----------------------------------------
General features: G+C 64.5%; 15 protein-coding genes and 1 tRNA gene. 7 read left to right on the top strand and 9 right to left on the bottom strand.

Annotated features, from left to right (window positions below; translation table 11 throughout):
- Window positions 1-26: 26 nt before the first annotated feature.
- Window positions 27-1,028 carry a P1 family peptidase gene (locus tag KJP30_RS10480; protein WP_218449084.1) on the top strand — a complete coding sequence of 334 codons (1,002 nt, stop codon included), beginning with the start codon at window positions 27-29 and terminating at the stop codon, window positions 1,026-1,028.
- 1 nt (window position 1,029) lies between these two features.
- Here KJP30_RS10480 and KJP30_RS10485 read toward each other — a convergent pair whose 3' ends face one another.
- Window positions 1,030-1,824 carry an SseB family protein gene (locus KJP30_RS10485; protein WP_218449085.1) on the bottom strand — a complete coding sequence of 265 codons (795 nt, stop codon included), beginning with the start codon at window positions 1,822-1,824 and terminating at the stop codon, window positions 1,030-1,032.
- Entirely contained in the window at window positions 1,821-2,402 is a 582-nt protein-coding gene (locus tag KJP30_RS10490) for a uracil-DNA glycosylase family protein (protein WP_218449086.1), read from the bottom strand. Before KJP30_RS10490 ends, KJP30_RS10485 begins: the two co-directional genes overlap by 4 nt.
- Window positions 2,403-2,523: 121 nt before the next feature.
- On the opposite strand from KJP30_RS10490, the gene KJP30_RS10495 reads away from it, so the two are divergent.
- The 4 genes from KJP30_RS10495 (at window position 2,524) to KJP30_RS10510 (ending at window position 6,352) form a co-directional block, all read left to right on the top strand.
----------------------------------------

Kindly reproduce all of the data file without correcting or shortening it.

General features: G+C 64.5%; 15 protein-coding genes and 1 tRNA gene. 7 read left to right on the top strand and 9 right to left on the bottom strand.

Annotated features, from left to right (window positions below; translation table 11 throughout):
- Window positions 1-26: 26 nt before the first annotated feature.
- Window positions 27-1,028 carry a P1 family peptidase gene (locus tag KJP30_RS10480; protein WP_218449084.1) on the top strand — a complete coding sequence of 334 codons (1,002 nt, stop codon included), beginning with the start codon at window positions 27-29 and terminating at the stop codon, window positions 1,026-1,028.
- 1 nt (window position 1,029) lies between these two features.
- Here KJP30_RS10480 and KJP30_RS10485 read toward each other — a convergent pair whose 3' ends face one another.
- Window positions 1,030-1,824 carry an SseB family protein gene (locus KJP30_RS10485; protein WP_218449085.1) on the bottom strand — a complete coding sequence of 265 codons (795 nt, stop codon included), beginning with the start codon at window positions 1,822-1,824 and terminating at the stop codon, window positions 1,030-1,032.
- Entirely contained in the window at window positions 1,821-2,402 is a 582-nt protein-coding gene (locus tag KJP30_RS10490) for a uracil-DNA glycosylase family protein (protein WP_218449086.1), read from the bottom strand. Before KJP30_RS10490 ends, KJP30_RS10485 begins: the two co-directional genes overlap by 4 nt.
- Window positions 2,403-2,523: 121 nt before the next feature.
- On the opposite strand from KJP30_RS10490, the gene KJP30_RS10495 reads away from it, so the two are divergent.
- The 4 genes from KJP30_RS10495 (at window position 2,524) to KJP30_RS10510 (ending at window position 6,352) form a co-directional block, all read left to right on the top strand.